There are 10 of us. We manage our 6989 km in 17 days. Costs in dollars, and days in leave, dictate our crazy pace.
We make a wide sweep in a clock-wise direction, across 2 Canadian provinces and 5 USA states. We ride in a blur of loud beauty. And ‘on and off’ there rings a barely audible, sad note?
After Seattle and Vancouver, we leave the Pacific Ocean behind us. We climb, climb, climb the Coastal Mountains, the Cascades and at last, the Rockies. Up, up, upstream, we forge alongside suck-eye salmon to reach endless Hanging Glaciers. Here, together we leak into Turquoise Lakes. We sink, a little, to follow the Continental Divide. The Rockies STAND west of us. They leave nothing to the east of us. We ease, this way and that, through the Rolling Hills of Montana. We whiz along the endless semi-aridness of Wyoming, Dakota all the way to the Badlands. Here we shrink beside towering walls of erosion and squat at the sight of small prairie dogs. We pass through the dusty towns of Miles, Billings, Howard. We stop for a full 3 days at Sturgis for a motorcycle rally to see 250,000 cowboys parade on 70,000 Harley Davidson steeds. And this is only the half of it! Geysers, mud-pots and hot-springs bubble and boil and burst at Yellowstone. The bison, elk and coyote graze away at the Tetons. We pick away at the severe nothingness of the Craters of the Moon. We zig and zag along the Snake River and the Salmon River. We carve through the Sawtooth Mountain Pass and inch up and over the Rockies. A drop downwards completes a full circle at Seattle. And we collapse, in a heap, at the foot of Mount Rainier.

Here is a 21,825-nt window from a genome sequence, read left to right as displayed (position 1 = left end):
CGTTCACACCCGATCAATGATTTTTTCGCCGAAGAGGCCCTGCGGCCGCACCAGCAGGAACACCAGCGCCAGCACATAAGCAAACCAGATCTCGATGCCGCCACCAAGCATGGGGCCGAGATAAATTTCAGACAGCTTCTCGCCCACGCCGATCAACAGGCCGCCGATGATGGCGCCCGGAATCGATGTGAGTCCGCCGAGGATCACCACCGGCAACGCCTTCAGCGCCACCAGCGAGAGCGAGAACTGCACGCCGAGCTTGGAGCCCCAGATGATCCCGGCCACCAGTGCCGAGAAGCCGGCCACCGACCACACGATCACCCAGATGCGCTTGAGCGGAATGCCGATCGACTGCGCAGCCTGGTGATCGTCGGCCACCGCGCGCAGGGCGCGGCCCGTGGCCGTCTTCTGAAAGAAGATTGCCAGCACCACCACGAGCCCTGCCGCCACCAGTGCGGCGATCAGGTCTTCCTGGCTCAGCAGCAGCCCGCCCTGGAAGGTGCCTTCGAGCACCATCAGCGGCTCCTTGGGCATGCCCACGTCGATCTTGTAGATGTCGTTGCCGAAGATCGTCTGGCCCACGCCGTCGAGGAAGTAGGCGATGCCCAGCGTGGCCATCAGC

And in that heap, I read a book about Chief Joseph and the Flight of the Nez Perce. The disquieting sad note that rings on the trip is the echo of Chief Joseph’s words, “I will fight no more forever’.
The ‘flight’ of Chief Joseph and the Nez Perce coincides exactly with our trip, albeit in reverse. It rivets the trip to my chest!
…. Joseph is the chief of the Nez Perce, the Native American tribe of the Wallowa Valley in the Northwest. In 1877 they are ordered to an Indian Reservation and refuse to go. Instead, Chief Joseph decides to lead his people to their freedom; to the Queen’s land; Canada. They are 800 men, women and children of whom only 200 are warriors. It’s a 1200 mile journey and they fight the U.S. Army all along their way. They hide in the mountain passes and slip across the Snake River, the Salmon River. They fight off 2000 soldiers in four major battles and numerous skirmishes under the leadership of generals called Miles, Howard, Gibbon and Sturgis. Then just forty miles short of Canada they are trapped. After a 5 day fight, with less than half of the Nez Perce remaining, Chief Joseph makes a now famous speech that starts “I will fight no more forever.”
He surrenders with the understanding that they will be allowed to return home. Instead they are taken first to reservations in Kansas and then Oklahoma. Here many die of epidemic diseases. It is only in 1885 that Chief Joseph returns to a reservation in the Pacific Northwest …